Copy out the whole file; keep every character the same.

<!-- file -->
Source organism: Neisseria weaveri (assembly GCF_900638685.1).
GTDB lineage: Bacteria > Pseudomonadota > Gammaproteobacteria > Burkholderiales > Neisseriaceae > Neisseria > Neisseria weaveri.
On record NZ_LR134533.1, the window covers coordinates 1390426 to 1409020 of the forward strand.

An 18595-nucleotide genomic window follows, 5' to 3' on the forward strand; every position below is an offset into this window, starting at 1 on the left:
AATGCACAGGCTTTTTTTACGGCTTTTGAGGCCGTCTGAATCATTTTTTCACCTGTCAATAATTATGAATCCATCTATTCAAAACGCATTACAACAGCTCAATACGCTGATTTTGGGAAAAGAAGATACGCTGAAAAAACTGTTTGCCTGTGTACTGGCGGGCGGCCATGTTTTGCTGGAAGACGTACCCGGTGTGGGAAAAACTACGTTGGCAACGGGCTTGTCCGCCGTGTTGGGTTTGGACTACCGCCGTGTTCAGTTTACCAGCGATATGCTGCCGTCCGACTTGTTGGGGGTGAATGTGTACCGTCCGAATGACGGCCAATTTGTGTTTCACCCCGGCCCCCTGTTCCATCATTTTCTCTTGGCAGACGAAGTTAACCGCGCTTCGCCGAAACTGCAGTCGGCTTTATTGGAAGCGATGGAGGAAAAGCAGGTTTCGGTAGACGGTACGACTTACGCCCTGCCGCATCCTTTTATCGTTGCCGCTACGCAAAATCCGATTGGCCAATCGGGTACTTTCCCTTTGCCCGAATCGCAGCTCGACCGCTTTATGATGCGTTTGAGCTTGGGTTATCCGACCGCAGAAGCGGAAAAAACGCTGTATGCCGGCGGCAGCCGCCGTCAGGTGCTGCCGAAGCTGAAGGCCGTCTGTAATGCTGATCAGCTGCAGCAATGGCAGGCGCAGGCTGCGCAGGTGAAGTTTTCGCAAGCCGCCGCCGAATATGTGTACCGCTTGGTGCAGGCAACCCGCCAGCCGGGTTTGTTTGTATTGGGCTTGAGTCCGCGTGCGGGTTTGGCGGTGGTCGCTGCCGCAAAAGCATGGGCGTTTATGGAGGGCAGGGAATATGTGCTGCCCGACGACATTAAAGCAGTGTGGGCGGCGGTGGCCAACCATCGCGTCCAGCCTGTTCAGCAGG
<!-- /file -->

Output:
Source organism: Neisseria weaveri (assembly GCF_900638685.1).
GTDB lineage: Bacteria > Pseudomonadota > Gammaproteobacteria > Burkholderiales > Neisseriaceae > Neisseria > Neisseria weaveri.
On record NZ_LR134533.1, the window covers coordinates 1390426 to 1409020 of the forward strand.

An 18595-nucleotide genomic window follows, 5' to 3' on the forward strand; every position below is an offset into this window, starting at 1 on the left:
AATGCACAGGCTTTTTTTACGGCTTTTGAGGCCGTCTGAATCATTTTTTCACCTGTCAATAATTATGAATCCATCTATTCAAAACGCATTACAACAGCTCAATACGCTGATTTTGGGAAAAGAAGATACGCTGAAAAAACTGTTTGCCTGTGTACTGGCGGGCGGCCATGTTTTGCTGGAAGACGTACCCGGTGTGGGAAAAACTACGTTGGCAACGGGCTTGTCCGCCGTGTTGGGTTTGGACTACCGCCGTGTTCAGTTTACCAGCGATATGCTGCCGTCCGACTTGTTGGGGGTGAATGTGTACCGTCCGAATGACGGCCAATTTGTGTTTCACCCCGGCCCCCTGTTCCATCATTTTCTCTTGGCAGACGAAGTTAACCGCGCTTCGCCGAAACTGCAGTCGGCTTTATTGGAAGCGATGGAGGAAAAGCAGGTTTCGGTAGACGGTACGACTTACGCCCTGCCGCATCCTTTTATCGTTGCCGCTACGCAAAATCCGATTGGCCAATCGGGTACTTTCCCTTTGCCCGAATCGCAGCTCGACCGCTTTATGATGCGTTTGAGCTTGGGTTATCCGACCGCAGAAGCGGAAAAAACGCTGTATGCCGGCGGCAGCCGCCGTCAGGTGCTGCCGAAGCTGAAGGCCGTCTGTAATGCTGATCAGCTGCAGCAATGGCAGGCGCAGGCTGCGCAGGTGAAGTTTTCGCAAGCCGCCGCCGAATATGTGTACCGCTTGGTGCAGGCAACCCGCCAGCCGGGTTTGTTTGTATTGGGCTTGAGTCCGCGTGCGGGTTTGGCGGTGGTCGCTGCCGCAAAAGCATGGGCGTTTATGGAGGGCAGGGAATATGTGCTGCCCGACGACATTAAAGCAGTGTGGGCGGCGGTGGCCAACCATCGCGTCCAGCCTGTTCAGCAGG